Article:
China’s economy grew at its weakest pace in seven years in the first quarter, official figures showed, but there were signs that its slowdown was bottoming out. Gross domestic product expanded by 6.7% in the January-March period, slowing from a rate of 6.8% in the last three months of last year. It represented the weakest pace of growth since the first quarter of 2009 for the world’s second biggest economy, whose stuttering performance has prompted a turbulent few months for global markets. But economists pointed to surprisingly high growth in consumer spending and in investment in industrial assets and infrastructure as signs the slowdown might be over.
China’s growth looks to have bottomed out
Julian Evans-Pritchard, of Capital Economics
The health of the Chinese economy is seen as critical for the rest of the world as so many countries have come to rely on it. The latest figures show it grew by 6.9% in 2015 as a whole, its slowest pace for a quarter of a century. However, the figure was towards the top end of expectations but may have been inflated by a government rescue package. The economy saw “sound development” in the first quarter, National Bureau of Statistics spokesman Sheng Laiyun said, adding that the readings pointed to “positive changes on major indicators”. But he cautioned: “We must be aware that we are in a critical stage of transformation and upgrading as well as replacing old drivers of growth with new ones.”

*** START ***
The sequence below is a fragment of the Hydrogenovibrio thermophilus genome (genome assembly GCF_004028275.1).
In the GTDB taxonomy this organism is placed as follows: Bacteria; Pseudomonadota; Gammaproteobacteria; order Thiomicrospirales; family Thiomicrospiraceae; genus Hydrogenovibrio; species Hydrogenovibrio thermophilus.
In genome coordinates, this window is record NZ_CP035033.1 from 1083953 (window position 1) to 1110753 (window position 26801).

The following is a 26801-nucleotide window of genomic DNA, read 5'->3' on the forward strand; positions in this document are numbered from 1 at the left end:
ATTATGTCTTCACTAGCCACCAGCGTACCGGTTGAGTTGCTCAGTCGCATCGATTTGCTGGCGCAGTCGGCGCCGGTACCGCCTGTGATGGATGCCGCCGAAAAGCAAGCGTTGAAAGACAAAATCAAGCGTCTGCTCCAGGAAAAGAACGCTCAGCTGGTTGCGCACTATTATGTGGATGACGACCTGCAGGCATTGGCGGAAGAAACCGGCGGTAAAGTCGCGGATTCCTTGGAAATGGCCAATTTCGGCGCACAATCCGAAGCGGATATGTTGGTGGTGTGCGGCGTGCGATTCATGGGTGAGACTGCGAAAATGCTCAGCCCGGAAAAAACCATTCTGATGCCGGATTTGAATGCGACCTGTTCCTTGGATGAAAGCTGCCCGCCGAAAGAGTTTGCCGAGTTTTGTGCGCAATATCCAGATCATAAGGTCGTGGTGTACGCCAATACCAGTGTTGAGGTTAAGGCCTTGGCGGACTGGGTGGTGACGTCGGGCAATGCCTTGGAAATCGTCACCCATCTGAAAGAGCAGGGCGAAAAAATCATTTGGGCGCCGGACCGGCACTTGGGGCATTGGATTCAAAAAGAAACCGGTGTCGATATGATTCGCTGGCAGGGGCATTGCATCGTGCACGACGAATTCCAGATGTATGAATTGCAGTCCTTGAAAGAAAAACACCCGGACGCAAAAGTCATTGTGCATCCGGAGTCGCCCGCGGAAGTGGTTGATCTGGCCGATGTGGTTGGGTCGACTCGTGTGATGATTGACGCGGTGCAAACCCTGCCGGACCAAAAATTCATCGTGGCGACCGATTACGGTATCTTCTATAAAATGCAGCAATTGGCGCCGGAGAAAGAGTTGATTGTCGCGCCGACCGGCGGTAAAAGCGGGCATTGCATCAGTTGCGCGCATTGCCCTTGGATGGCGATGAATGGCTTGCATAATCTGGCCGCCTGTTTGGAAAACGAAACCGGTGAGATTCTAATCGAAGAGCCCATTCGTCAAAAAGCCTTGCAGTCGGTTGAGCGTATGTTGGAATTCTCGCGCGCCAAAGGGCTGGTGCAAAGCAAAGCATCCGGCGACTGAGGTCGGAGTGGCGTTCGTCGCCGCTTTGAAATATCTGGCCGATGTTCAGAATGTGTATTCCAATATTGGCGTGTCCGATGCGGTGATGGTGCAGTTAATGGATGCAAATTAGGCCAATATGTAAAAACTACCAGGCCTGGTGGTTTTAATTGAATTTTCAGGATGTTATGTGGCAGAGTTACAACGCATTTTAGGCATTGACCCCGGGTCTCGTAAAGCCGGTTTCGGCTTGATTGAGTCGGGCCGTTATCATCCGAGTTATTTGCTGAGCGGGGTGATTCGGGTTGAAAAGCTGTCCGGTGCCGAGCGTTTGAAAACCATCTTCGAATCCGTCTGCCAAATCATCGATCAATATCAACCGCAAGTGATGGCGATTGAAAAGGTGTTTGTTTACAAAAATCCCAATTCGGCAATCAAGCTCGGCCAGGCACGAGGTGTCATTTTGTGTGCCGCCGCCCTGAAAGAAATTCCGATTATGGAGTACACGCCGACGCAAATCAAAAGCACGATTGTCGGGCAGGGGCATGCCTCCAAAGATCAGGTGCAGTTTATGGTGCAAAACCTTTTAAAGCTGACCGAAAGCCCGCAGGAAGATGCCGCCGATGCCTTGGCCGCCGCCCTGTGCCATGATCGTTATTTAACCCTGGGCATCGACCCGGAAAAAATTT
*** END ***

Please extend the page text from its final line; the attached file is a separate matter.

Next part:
If anything, the figures are surprisingly high, so one wonders about the sustainability of the growth rate for future months.
Craig James, chief economist at Commsec in Sydney